We’re all familiar with the learning curve – that slow, hiccuping start we get off to when we tackle a new task. The period where we suck at something, which is the necessary preamble to the period where we kick ass at something.
I’ve watched my two-year-old son wobble, fall, and falter hundreds of times already. So I’m sure I’ve been through the learning curve more than a million.
But, for some reason, I didn’t expect a learning curve when it came to simplifying our lives
About a year and a half ago, my husband and I both worked outside the home. We had opposite work schedules, so we never saw each other. We were both working constantly, either at our jobs, or at home caring for our infant son and trying to tame mountains of laundry, dishes, and bills.
By the time our son was one, we were crazy about him. But we were exhausted and miserable about our lifestyles. We knew we had to make a change.
We decided the answer was simple – simple living that is. We would choose to live on less, allowing me to quit my job and be with our son, as well as focusing on my dream job of freelance writing. We’d make bread. We’d garden and compost. We’d ditch processed foods and restaurants and cook everything from scratch. We’d keep backyard hens. We’d make stuff ourselves and heat our house with wood. We’d hang our clothes on the line. We’d ride our bikes and walk more and drive less.
It’s not as though we lived extravagantly before. My husband and I have both always lived fairly simply. I was raised by thrifty freelance-writer parents. I’ve ridden my bike and walked most places for my entire life. I’ve never been into diamonds or spending weekends at the mall. Shopping has always been low on my list of favorite pastimes. And I’ve long been a fan of the voluntary simplicity movement.
So I assumed we’d love our simpler lifestyle. I imagined it would be relatively easy to pare down.
It wasn’t easy.
Recently, a few things made me realize how difficult it was.
- We went out with friends to a restaurant we used to frequent. (We used to eat out a lot.) The food didn’t taste good. Then the same thing happened at another restaurant. That’s when I realized what had really happened. The food we make at home now tastes really good. We learned how to cook.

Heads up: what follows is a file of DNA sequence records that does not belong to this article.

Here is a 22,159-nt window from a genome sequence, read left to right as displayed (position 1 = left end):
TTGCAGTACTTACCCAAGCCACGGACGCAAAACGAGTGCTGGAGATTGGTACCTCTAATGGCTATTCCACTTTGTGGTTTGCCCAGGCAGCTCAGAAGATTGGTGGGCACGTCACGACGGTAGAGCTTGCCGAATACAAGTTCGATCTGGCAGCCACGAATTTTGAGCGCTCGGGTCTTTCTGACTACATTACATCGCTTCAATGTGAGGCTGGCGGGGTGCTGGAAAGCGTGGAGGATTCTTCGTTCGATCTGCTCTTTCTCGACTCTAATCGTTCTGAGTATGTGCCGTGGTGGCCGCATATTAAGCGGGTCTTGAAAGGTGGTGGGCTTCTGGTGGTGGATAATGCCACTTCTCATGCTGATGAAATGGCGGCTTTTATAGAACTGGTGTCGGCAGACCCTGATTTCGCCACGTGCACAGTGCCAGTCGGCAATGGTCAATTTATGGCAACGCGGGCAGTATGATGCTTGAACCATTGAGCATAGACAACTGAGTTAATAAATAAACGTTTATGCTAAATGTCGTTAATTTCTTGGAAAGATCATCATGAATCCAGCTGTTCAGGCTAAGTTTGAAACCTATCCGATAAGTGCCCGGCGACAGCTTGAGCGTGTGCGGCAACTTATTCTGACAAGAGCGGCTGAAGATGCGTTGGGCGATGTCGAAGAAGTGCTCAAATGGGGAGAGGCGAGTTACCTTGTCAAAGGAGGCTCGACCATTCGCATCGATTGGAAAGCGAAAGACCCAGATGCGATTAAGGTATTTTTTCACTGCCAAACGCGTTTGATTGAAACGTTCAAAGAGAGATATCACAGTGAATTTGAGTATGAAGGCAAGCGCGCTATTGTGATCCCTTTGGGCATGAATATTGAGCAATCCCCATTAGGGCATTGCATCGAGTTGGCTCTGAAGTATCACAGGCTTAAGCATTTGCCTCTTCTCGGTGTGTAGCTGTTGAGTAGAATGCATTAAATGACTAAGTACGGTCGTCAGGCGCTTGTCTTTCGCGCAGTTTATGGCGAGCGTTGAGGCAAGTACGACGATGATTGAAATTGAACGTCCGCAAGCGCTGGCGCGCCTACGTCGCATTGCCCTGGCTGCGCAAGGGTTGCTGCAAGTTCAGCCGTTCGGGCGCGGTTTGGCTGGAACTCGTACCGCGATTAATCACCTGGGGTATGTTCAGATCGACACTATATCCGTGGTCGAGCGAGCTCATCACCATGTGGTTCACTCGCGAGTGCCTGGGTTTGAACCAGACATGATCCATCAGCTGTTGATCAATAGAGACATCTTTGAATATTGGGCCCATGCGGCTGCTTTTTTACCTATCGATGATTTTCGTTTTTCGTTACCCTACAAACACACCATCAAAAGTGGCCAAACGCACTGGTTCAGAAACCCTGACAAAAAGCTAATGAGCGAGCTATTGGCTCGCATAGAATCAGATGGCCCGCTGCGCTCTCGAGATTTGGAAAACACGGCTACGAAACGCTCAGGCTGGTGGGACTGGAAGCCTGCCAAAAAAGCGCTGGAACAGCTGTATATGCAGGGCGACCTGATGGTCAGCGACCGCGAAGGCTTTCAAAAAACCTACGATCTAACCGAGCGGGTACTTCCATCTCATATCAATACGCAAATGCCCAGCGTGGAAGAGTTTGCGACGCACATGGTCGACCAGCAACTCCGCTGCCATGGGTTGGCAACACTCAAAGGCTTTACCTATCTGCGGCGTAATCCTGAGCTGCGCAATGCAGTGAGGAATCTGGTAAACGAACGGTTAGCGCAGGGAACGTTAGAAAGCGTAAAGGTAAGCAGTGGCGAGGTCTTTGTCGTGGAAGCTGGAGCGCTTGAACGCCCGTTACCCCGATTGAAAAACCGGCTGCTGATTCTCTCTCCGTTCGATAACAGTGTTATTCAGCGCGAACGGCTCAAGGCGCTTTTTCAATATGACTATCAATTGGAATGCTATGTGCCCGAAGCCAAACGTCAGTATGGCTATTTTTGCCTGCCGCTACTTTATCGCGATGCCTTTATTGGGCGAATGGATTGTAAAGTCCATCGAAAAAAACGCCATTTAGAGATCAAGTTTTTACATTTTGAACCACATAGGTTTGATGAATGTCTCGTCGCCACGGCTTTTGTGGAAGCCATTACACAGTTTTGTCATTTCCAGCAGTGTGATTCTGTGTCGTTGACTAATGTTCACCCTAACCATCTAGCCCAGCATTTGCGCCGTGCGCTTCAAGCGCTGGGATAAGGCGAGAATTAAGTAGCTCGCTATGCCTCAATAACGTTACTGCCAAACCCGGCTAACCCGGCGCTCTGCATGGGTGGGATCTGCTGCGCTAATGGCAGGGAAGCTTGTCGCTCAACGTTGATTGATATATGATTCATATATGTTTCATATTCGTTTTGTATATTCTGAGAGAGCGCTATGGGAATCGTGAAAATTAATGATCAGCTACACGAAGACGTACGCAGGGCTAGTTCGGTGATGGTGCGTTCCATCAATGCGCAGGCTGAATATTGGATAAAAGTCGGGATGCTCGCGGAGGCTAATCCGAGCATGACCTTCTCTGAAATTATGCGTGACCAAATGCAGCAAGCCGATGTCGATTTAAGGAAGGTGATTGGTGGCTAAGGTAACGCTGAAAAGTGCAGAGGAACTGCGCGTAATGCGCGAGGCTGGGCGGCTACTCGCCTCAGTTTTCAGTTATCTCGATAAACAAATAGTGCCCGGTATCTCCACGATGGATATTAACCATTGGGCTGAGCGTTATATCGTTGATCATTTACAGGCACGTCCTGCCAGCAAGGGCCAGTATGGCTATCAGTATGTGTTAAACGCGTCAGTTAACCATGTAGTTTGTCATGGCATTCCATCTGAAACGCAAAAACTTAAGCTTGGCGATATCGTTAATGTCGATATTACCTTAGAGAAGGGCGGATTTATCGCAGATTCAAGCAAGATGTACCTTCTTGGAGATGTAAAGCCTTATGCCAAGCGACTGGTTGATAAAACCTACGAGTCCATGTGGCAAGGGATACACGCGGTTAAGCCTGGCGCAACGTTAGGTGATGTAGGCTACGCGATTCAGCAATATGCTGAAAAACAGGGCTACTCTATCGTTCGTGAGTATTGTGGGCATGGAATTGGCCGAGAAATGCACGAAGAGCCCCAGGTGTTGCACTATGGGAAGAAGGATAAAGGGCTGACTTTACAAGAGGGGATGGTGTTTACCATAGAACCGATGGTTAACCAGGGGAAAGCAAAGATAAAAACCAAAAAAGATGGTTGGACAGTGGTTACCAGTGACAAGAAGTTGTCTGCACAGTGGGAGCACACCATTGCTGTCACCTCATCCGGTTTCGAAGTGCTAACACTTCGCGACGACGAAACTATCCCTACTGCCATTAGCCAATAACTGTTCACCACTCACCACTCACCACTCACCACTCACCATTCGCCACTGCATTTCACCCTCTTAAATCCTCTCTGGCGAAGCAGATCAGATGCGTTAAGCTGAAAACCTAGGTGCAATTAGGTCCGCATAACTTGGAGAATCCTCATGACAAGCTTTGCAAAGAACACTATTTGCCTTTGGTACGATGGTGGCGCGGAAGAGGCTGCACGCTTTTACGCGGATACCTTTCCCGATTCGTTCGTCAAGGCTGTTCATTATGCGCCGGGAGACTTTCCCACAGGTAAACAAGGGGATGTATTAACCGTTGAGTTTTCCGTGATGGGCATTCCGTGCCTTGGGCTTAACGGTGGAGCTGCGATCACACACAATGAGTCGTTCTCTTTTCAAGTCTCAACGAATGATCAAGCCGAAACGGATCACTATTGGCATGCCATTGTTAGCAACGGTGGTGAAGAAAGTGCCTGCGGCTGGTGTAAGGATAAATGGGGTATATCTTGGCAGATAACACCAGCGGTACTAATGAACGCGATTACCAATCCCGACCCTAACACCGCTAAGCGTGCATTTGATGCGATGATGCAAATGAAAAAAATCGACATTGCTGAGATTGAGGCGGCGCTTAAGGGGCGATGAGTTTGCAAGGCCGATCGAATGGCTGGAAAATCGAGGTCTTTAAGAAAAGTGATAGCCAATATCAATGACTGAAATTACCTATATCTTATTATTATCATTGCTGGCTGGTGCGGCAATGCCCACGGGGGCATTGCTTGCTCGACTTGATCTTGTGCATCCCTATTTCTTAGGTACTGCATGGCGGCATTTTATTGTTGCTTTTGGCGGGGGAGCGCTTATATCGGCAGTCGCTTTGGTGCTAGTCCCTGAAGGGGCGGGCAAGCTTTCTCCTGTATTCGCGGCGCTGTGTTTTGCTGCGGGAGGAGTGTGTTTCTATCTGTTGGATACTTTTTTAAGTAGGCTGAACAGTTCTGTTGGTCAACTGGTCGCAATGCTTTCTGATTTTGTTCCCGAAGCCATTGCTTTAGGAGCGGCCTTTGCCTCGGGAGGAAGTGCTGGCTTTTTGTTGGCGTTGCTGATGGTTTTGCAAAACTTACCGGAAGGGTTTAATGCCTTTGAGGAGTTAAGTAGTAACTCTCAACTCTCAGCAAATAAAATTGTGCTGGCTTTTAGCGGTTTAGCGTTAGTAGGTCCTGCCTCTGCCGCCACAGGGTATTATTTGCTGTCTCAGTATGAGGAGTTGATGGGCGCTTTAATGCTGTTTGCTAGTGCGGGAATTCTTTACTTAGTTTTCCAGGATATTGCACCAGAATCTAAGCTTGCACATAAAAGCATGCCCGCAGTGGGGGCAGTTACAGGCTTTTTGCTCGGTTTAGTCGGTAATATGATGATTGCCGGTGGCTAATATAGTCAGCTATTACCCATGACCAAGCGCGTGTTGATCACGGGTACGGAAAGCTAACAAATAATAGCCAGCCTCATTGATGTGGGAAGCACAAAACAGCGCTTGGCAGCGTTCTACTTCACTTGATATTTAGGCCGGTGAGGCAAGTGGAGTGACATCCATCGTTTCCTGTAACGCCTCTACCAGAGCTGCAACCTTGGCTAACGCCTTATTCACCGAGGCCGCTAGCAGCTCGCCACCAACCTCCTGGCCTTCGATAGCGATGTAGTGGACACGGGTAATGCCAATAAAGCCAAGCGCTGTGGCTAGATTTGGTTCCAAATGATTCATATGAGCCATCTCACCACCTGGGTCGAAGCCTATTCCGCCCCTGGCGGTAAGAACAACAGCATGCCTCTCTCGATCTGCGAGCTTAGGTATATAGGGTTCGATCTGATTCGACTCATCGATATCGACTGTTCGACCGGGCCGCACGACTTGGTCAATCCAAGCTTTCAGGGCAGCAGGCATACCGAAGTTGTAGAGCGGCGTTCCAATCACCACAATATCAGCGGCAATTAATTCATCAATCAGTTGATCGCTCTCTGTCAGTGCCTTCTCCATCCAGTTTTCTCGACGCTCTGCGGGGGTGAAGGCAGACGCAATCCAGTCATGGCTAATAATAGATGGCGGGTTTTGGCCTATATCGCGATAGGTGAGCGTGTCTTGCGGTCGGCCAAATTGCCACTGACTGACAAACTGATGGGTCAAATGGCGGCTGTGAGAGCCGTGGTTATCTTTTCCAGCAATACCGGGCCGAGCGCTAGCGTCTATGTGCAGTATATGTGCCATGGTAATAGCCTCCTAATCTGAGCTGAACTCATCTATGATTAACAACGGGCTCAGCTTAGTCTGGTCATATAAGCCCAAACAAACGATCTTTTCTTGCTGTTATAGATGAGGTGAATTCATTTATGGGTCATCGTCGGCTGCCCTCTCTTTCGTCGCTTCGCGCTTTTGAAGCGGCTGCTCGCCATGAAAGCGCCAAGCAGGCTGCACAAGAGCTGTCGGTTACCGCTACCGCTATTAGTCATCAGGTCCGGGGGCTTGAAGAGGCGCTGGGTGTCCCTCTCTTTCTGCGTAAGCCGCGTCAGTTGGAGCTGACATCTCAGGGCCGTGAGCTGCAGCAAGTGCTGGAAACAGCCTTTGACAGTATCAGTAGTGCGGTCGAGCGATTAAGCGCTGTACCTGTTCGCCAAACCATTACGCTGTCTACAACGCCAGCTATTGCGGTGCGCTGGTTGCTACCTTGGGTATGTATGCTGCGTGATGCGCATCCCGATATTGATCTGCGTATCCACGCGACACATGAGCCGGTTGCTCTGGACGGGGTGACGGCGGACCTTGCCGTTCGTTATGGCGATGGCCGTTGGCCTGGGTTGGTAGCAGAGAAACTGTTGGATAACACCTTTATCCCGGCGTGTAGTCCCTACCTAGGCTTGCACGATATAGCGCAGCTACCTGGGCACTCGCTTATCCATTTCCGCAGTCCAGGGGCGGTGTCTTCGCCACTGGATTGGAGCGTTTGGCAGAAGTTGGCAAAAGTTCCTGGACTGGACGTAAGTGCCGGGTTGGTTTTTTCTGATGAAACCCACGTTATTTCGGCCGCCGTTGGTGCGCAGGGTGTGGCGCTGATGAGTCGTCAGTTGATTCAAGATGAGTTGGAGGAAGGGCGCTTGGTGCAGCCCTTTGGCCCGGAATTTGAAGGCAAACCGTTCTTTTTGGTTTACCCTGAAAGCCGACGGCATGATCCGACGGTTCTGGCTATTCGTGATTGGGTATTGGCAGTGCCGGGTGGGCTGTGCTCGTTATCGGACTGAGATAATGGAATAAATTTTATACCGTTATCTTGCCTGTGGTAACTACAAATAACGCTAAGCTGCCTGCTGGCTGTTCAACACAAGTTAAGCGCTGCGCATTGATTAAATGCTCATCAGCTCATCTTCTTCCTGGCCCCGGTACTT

- I started looking forward to heading outside on cool mornings to swing the axe around and realized that I’ve become a master wood-splitter.
- I have not used a recipe to make bread in eight months.
- My friend asked me if I missed our car, and I couldn’t figure out what she was talking about at first. Miss our car? Oh, that’s right, we’re not driving our car. I hardly even think about our car, and I usually don’t miss it, at least 95 percent of the time.
The relative ease of cooking from scratch, making bread, chopping wood, and living sans automobile today made me realize that these and so many of our other lifestyle changes were once pretty difficult.
The first few times I made bread felt like conducting a chemistry experiment. And I’m glad you’ll never see my first attempts at chopping wood or taste some of our not-so-delicious attempts at main courses. When my husband first started riding his bike to work, he came home exhausted most days. And I think he probably said, “The simple life isn’t so simple.” at least 50 times last year.
It feels like we’ve been through simple-living boot camp.
We still have a lot to learn. But we’ve gotten physically stronger and more resilient and we’ve honed dozens of skills that serve us well everyday, make us feel better about our environmental impact, and which I hope will help us be more financially secure in the future. As my friend, who’s been on her own journey toward a simpler, greener, thriftier life, quipped the other day, “If I’d lived like this for the last ten years, I’d have $50,000 in the bank right now.”
So if you’re thinking about paring down, trying to save more money, learning to cook or meal-plan, giving up TV, ditching plastic, switching to green cleaners, making your own personal care items, or embarking on some other lifestyle change, I am here to tell you that it may not be easy at first. You will probably have to learn each new skill, just as you’ve learned everything else in your life – slowly and day-by-day.
But you will kick ass at it before you know it.
What new skills have you learned this year? What’s the most difficult lifestyle change you’ve made? What’s the most rewarding?